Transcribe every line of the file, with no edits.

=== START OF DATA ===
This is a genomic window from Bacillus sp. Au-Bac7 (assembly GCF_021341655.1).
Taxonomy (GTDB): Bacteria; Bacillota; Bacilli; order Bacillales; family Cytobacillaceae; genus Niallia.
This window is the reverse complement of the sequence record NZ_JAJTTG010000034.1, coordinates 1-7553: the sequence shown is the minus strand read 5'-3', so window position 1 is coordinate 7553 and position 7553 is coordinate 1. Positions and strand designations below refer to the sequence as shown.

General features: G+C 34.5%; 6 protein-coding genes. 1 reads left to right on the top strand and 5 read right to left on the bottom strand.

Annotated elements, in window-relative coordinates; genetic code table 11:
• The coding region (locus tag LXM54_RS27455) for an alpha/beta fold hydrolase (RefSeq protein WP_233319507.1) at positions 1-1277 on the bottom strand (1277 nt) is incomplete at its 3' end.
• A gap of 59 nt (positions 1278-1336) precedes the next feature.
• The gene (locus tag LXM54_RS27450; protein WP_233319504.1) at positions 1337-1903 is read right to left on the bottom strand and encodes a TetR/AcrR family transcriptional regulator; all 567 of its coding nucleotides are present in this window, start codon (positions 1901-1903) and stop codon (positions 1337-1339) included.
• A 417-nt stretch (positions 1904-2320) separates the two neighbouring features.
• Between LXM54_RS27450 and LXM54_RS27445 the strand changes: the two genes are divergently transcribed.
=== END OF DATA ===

This is a genomic window from Bacillus sp. Au-Bac7 (assembly GCF_021341655.1).
Taxonomy (GTDB): Bacteria; Bacillota; Bacilli; order Bacillales; family Cytobacillaceae; genus Niallia.
This window is the reverse complement of the sequence record NZ_JAJTTG010000034.1, coordinates 1-7553: the sequence shown is the minus strand read 5'-3', so window position 1 is coordinate 7553 and position 7553 is coordinate 1. Positions and strand designations below refer to the sequence as shown.

General features: G+C 34.5%; 6 protein-coding genes. 1 reads left to right on the top strand and 5 read right to left on the bottom strand.

Annotated elements, in window-relative coordinates; genetic code table 11:
• The coding region (locus tag LXM54_RS27455) for an alpha/beta fold hydrolase (RefSeq protein WP_233319507.1) at positions 1-1277 on the bottom strand (1277 nt) is incomplete at its 3' end.
• A gap of 59 nt (positions 1278-1336) precedes the next feature.
• The gene (locus tag LXM54_RS27450; protein WP_233319504.1) at positions 1337-1903 is read right to left on the bottom strand and encodes a TetR/AcrR family transcriptional regulator; all 567 of its coding nucleotides are present in this window, start codon (positions 1901-1903) and stop codon (positions 1337-1339) included.
• A 417-nt stretch (positions 1904-2320) separates the two neighbouring features.
• Between LXM54_RS27450 and LXM54_RS27445 the strand changes: the two genes are divergently transcribed.